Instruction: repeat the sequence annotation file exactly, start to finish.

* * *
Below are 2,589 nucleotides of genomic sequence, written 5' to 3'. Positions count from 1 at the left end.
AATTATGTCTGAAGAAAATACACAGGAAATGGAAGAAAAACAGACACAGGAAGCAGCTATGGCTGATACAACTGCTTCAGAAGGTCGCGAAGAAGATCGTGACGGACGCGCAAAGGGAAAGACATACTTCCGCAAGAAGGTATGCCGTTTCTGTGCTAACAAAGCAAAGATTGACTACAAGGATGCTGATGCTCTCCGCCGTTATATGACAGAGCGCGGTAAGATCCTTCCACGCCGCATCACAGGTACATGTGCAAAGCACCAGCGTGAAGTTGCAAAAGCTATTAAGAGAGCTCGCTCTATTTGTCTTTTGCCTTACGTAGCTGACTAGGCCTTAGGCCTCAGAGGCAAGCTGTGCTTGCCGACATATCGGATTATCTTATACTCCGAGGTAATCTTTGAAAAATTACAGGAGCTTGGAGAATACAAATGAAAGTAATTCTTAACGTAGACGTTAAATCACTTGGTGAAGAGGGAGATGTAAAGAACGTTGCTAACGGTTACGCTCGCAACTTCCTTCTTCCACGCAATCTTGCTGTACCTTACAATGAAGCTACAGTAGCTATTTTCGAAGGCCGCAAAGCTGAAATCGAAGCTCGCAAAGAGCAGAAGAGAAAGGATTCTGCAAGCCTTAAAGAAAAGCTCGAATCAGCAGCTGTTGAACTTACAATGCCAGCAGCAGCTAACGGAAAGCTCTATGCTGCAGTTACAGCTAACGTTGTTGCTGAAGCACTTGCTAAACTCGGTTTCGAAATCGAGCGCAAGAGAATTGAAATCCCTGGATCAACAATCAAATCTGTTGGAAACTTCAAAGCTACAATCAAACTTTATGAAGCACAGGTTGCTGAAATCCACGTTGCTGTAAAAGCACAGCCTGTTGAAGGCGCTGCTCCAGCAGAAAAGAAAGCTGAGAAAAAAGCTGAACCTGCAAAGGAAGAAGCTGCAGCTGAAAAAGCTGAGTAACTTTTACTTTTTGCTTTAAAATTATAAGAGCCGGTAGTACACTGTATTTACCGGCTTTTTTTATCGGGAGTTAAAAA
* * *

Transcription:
Below are 2,589 nucleotides of genomic sequence, written 5' to 3'. Positions count from 1 at the left end.
AATTATGTCTGAAGAAAATACACAGGAAATGGAAGAAAAACAGACACAGGAAGCAGCTATGGCTGATACAACTGCTTCAGAAGGTCGCGAAGAAGATCGTGACGGACGCGCAAAGGGAAAGACATACTTCCGCAAGAAGGTATGCCGTTTCTGTGCTAACAAAGCAAAGATTGACTACAAGGATGCTGATGCTCTCCGCCGTTATATGACAGAGCGCGGTAAGATCCTTCCACGCCGCATCACAGGTACATGTGCAAAGCACCAGCGTGAAGTTGCAAAAGCTATTAAGAGAGCTCGCTCTATTTGTCTTTTGCCTTACGTAGCTGACTAGGCCTTAGGCCTCAGAGGCAAGCTGTGCTTGCCGACATATCGGATTATCTTATACTCCGAGGTAATCTTTGAAAAATTACAGGAGCTTGGAGAATACAAATGAAAGTAATTCTTAACGTAGACGTTAAATCACTTGGTGAAGAGGGAGATGTAAAGAACGTTGCTAACGGTTACGCTCGCAACTTCCTTCTTCCACGCAATCTTGCTGTACCTTACAATGAAGCTACAGTAGCTATTTTCGAAGGCCGCAAAGCTGAAATCGAAGCTCGCAAAGAGCAGAAGAGAAAGGATTCTGCAAGCCTTAAAGAAAAGCTCGAATCAGCAGCTGTTGAACTTACAATGCCAGCAGCAGCTAACGGAAAGCTCTATGCTGCAGTTACAGCTAACGTTGTTGCTGAAGCACTTGCTAAACTCGGTTTCGAAATCGAGCGCAAGAGAATTGAAATCCCTGGATCAACAATCAAATCTGTTGGAAACTTCAAAGCTACAATCAAACTTTATGAAGCACAGGTTGCTGAAATCCACGTTGCTGTAAAAGCACAGCCTGTTGAAGGCGCTGCTCCAGCAGAAAAGAAAGCTGAGAAAAAAGCTGAACCTGCAAAGGAAGAAGCTGCAGCTGAAAAAGCTGAGTAACTTTTACTTTTTGCTTTAAAATTATAAGAGCCGGTAGTACACTGTATTTACCGGCTTTTTTTATCGGGAGTTAAAAA